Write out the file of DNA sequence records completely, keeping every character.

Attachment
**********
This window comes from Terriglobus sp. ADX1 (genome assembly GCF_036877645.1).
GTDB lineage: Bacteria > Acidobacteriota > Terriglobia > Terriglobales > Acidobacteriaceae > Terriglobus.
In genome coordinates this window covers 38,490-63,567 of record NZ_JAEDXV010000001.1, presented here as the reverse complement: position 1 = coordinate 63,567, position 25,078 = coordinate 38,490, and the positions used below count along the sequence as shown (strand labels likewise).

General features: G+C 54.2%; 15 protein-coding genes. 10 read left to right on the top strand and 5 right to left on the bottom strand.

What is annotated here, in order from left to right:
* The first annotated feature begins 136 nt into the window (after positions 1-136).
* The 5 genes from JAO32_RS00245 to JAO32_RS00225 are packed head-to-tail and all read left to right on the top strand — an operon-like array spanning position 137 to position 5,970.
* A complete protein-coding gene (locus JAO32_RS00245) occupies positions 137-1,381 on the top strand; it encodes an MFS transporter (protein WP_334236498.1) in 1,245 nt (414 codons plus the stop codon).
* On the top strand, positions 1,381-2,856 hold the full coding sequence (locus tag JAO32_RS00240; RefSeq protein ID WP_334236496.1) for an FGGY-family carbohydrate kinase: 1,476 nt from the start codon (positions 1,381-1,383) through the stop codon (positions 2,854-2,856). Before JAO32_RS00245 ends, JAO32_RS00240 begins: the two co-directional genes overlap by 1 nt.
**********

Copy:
This window comes from Terriglobus sp. ADX1 (genome assembly GCF_036877645.1).
GTDB lineage: Bacteria > Acidobacteriota > Terriglobia > Terriglobales > Acidobacteriaceae > Terriglobus.
In genome coordinates this window covers 38,490-63,567 of record NZ_JAEDXV010000001.1, presented here as the reverse complement: position 1 = coordinate 63,567, position 25,078 = coordinate 38,490, and the positions used below count along the sequence as shown (strand labels likewise).

General features: G+C 54.2%; 15 protein-coding genes. 10 read left to right on the top strand and 5 right to left on the bottom strand.

What is annotated here, in order from left to right:
* The first annotated feature begins 136 nt into the window (after positions 1-136).
* The 5 genes from JAO32_RS00245 to JAO32_RS00225 are packed head-to-tail and all read left to right on the top strand — an operon-like array spanning position 137 to position 5,970.
* A complete protein-coding gene (locus JAO32_RS00245) occupies positions 137-1,381 on the top strand; it encodes an MFS transporter (protein WP_334236498.1) in 1,245 nt (414 codons plus the stop codon).
* On the top strand, positions 1,381-2,856 hold the full coding sequence (locus tag JAO32_RS00240; RefSeq protein ID WP_334236496.1) for an FGGY-family carbohydrate kinase: 1,476 nt from the start codon (positions 1,381-1,383) through the stop codon (positions 2,854-2,856). Before JAO32_RS00245 ends, JAO32_RS00240 begins: the two co-directional genes overlap by 1 nt.